School district failed my hearing assistance needs
“Hearing assistance here,” reads the sign on the wall of the Renee Henderson Auditorium at Kenai Central High School. I, being Deaf/hard of hearing and there for my daughter’s graduation, decided to ask for that assistance.
I never expected the school to hire an ASL interpreter for me or the other Deaf mother in the audience. Yet I did expect that they would have the technology to work with hearing aids. Walking into the sound booth I was welcomed by an amazing sound tech who went to work getting what looked like an old Walkman with earbuds (amplification system). Explaining to him that wouldn’t work with my hearing aids I asked about Teli-coil Technology. There are very few buildings in Alaska with Loop system. I was not surprised when said there was nothing he could do to help me.
When I saw the principal, Alan Fields, I asked him if he would link me into the internet so that I could use an app on my iPad that would caption for me. There needs to be a strong internet connection so that the live caption technician can hear and type keeping up with the presentation. His simple answer was that he didn’t have the power to give me access. So no.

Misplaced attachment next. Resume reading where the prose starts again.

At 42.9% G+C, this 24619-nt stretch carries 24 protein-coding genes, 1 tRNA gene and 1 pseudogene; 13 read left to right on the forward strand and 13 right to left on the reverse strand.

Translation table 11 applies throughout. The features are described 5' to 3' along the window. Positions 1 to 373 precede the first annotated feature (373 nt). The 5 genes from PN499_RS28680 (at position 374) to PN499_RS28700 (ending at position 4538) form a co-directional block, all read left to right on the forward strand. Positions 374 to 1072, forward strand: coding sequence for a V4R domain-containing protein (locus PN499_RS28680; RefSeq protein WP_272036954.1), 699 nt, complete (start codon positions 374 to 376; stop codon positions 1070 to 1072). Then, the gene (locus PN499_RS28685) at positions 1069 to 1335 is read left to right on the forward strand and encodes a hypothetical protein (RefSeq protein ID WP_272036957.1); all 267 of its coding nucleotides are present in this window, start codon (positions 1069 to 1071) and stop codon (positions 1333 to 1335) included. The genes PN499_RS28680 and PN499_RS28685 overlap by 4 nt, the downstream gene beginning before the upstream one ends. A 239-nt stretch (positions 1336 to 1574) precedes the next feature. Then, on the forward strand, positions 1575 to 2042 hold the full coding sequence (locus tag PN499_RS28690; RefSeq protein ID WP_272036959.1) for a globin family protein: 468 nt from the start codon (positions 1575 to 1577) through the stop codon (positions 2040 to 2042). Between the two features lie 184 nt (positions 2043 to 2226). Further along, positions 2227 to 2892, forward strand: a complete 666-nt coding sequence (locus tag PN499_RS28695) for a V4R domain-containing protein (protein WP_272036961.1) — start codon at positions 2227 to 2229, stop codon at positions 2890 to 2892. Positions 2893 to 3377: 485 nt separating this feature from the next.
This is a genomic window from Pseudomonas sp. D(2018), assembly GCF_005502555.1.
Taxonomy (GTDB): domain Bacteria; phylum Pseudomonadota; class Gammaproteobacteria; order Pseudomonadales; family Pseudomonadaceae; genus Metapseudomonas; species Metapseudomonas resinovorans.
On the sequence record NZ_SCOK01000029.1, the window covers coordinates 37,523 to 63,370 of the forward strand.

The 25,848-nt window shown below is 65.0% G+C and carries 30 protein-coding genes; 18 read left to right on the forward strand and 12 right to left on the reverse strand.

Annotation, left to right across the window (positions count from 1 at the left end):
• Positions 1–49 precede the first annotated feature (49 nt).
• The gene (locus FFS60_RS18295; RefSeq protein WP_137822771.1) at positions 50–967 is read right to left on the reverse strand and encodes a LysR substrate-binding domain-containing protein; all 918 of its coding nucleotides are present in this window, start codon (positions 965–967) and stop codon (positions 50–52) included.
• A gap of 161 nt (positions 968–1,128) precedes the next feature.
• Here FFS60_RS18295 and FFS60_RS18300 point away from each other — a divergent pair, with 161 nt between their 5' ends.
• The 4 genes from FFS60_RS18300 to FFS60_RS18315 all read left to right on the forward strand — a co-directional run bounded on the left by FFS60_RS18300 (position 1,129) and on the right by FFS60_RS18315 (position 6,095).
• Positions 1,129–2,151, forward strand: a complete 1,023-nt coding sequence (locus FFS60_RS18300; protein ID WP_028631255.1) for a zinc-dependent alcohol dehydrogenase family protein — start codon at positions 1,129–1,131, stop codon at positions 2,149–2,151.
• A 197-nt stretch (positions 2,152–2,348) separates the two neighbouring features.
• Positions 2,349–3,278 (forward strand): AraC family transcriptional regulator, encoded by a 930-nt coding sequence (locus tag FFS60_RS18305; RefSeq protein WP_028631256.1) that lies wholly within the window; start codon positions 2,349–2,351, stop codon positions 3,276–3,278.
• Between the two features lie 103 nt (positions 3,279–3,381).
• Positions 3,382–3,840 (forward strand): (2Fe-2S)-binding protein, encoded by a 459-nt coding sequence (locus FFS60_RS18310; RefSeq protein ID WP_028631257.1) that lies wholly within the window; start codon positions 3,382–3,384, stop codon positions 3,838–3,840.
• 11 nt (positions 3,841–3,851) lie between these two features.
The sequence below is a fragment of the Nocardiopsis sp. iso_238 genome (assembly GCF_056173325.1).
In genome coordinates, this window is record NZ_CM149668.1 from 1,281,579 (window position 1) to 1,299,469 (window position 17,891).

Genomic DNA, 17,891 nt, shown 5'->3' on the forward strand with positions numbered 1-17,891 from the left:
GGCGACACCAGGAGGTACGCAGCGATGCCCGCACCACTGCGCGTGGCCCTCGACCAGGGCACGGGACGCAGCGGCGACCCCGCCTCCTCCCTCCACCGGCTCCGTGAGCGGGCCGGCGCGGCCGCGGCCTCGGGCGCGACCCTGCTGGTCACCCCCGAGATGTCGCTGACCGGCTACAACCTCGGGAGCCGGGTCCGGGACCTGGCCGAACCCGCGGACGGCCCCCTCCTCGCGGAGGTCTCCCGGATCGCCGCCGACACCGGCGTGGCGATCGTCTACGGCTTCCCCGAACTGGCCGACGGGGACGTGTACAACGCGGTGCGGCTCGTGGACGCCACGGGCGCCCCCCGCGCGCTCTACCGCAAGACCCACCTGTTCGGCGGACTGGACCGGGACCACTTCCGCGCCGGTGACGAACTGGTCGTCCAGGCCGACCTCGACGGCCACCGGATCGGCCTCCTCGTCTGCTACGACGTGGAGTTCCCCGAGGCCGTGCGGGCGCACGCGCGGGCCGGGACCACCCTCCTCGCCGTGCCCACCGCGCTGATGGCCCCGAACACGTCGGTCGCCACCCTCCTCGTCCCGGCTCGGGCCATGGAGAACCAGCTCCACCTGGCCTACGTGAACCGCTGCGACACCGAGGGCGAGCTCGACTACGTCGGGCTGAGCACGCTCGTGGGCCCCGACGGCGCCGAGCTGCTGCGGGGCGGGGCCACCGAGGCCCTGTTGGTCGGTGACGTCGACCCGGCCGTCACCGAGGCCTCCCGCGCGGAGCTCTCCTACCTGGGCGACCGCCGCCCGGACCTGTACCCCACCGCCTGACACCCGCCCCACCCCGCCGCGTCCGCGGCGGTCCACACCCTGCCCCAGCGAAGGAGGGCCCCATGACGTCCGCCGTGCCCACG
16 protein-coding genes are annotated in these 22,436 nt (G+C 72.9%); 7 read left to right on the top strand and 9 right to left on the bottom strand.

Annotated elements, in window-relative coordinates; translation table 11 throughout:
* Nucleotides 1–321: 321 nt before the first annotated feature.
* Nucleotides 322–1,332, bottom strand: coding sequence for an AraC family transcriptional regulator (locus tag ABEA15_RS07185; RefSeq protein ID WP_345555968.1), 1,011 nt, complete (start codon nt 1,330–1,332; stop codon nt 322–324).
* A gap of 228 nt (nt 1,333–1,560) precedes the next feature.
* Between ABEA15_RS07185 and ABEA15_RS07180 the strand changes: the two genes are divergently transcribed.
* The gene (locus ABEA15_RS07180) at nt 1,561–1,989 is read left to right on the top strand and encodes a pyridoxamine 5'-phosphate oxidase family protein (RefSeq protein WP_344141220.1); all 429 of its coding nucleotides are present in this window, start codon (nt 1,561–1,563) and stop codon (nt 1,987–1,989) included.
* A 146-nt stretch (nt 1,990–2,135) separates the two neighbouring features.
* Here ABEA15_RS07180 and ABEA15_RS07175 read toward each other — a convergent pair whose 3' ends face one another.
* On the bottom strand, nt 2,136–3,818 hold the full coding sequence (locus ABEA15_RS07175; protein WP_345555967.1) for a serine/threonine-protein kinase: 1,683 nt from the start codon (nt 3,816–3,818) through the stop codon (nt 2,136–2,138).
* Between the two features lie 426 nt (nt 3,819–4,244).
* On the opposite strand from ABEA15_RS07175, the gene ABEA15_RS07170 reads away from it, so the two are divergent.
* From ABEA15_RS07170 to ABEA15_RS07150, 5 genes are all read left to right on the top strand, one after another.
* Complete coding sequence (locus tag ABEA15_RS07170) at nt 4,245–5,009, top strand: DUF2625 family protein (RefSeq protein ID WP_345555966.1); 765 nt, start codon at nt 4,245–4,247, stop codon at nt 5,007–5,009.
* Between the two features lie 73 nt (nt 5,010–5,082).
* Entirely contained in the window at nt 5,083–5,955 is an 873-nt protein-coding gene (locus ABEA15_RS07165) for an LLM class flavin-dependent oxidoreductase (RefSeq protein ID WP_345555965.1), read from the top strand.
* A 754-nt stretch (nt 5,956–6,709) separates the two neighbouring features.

Americans with Disabilities Act legislation was passed in 1990 for issues such as these. I did not demand the school system hire an interpreter for me. I did not demand that they install and have CART there for me. Understanding what our school systems are going through with budget issues, I planned to take the stress off the district and use my Ava app. Using Live caption through my iPad given to Deaf/hard of hearing persons in Alaska through ATLA. This would make it possible for me to “HEAR” all of the speeches being given.
The amplification that the high school offers, is only that, Amplification with earbuds. Let me be clear THIS IS NOT HEARING ASSISTANCE. Amplification is not compatible with hearing aids. Every person Deaf/Hard of hearing has different levels of loss. I have more hearing loss in my left ear then my Deaf ASL teacher in Anchorage. It is a scope of loss. No two people are the same. Each deaf/hard of hearing person will have a different story with different amounts of loss. I may look less deaf than my dear friend in town because she went to a school for the deaf. She is more fluent in ASL than I am. Yet I have more loss in different tones than she does.
What does this mean for the future of the KPBSD? You may no longer have one deaf parent as her children are now graduated. But I know of three more parents up and coming. Together we will be demanding more from now on. I will request an interpreter/Cart for all of us all the time. You, KPBSD are going to be held accountable.
Equal access for all.
— Jennifer Ticknor, Kenai